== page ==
I suspect that there is a bit of a self-fulfilling prophesy involved; if you believe that you will face setbacks or not be treated fairly because you are a woman, then the chances are greater that that is exactly what will happen. However, if you believe in yourself, your work ethic and your skills, the people you encounter will believe in you, too.

The women who were trailblazers in the field have helped the women of today get to where we are. Due to their diligence, I believe that women today and tomorrow, with hard work and commitment, have limitless opportunities ahead of them.

Risk Manager,
Public Schools of Alexandria City, Virginia 

I have found that being a female has presented some challenges. Despite my education, knowledge and experience, I often have had to prove myself knowledgeable before being granted a professional level of respect. Additionally, as in most other industries, I do believe that females in the field are generally paid less than their male counterparts.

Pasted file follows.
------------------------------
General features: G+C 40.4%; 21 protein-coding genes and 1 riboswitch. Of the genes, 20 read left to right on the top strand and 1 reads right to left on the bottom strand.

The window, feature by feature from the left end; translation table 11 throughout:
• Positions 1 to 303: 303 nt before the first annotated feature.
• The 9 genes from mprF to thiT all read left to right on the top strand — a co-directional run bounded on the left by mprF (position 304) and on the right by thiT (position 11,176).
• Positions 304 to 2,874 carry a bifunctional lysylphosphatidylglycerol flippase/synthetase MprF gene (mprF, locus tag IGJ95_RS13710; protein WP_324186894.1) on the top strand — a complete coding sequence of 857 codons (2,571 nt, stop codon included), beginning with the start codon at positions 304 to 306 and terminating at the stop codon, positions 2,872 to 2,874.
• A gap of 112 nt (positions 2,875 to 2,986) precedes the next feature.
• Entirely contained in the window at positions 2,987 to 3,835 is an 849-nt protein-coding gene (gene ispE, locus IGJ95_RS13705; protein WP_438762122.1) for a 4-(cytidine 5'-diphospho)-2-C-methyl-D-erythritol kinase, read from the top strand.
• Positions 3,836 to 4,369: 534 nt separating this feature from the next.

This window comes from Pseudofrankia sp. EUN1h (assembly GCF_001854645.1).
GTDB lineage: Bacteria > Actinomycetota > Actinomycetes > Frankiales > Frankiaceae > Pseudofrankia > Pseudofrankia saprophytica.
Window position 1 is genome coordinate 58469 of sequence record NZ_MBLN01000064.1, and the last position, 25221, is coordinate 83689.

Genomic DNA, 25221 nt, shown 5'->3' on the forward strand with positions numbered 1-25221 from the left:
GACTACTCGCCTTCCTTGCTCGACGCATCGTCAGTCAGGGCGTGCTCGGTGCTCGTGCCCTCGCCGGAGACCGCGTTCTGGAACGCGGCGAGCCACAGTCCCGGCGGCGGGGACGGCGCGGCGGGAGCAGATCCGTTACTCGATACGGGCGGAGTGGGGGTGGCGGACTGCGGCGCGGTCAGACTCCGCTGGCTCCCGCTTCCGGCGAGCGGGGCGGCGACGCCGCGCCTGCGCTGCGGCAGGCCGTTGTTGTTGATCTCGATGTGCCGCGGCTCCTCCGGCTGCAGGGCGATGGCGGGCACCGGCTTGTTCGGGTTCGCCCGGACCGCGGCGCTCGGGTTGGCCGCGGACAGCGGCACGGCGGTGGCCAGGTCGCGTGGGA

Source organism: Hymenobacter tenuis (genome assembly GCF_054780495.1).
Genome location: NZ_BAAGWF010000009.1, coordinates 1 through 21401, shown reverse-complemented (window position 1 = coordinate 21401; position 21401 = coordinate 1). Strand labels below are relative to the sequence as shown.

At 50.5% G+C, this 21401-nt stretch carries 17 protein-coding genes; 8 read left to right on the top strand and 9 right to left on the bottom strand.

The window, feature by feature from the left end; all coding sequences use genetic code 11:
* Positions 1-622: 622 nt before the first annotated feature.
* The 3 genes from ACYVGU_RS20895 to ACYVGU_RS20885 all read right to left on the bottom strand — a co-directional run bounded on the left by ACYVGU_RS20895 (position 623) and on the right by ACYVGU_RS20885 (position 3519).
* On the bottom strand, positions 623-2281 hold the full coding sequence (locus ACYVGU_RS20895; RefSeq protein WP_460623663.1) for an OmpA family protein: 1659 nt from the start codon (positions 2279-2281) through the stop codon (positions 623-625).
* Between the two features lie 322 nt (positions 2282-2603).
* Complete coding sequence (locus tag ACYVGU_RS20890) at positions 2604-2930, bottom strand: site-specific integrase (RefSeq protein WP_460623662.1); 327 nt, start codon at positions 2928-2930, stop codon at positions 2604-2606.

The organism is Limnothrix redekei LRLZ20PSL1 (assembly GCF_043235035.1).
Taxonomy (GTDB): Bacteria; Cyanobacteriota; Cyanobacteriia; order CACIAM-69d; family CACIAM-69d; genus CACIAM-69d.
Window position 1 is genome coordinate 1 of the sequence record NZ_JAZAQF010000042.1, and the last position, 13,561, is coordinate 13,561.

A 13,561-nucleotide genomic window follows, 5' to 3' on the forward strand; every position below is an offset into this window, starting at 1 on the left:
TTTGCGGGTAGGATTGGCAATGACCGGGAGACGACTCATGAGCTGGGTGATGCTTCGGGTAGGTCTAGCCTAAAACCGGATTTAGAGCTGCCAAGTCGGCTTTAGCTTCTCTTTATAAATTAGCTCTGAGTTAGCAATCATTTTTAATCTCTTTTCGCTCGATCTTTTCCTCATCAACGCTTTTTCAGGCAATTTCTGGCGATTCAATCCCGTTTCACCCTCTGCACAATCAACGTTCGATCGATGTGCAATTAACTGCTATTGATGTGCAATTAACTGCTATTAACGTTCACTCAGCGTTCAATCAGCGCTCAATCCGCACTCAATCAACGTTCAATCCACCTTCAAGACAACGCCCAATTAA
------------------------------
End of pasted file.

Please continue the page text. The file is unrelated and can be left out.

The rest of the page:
Typically, the role of women in the field of risk management and insurance has been limited to claims handling. Overall, risk manager jobs are few and far between. I find that the number of female risk managers is disproportionately low when compared to men, especially in larger corporate entities. However, change is inevitable, and I believe that we will continue to see a rise in the number of female managers in the industry in the coming years.

Executive Vice President and Deputy General Counsel,

I do not look like most people's idea of a typical insurance executive. I certainly do not gain instant respect when I walk into a room-but I do believe that I get respect when the meeting gets underway and the issues get discussed.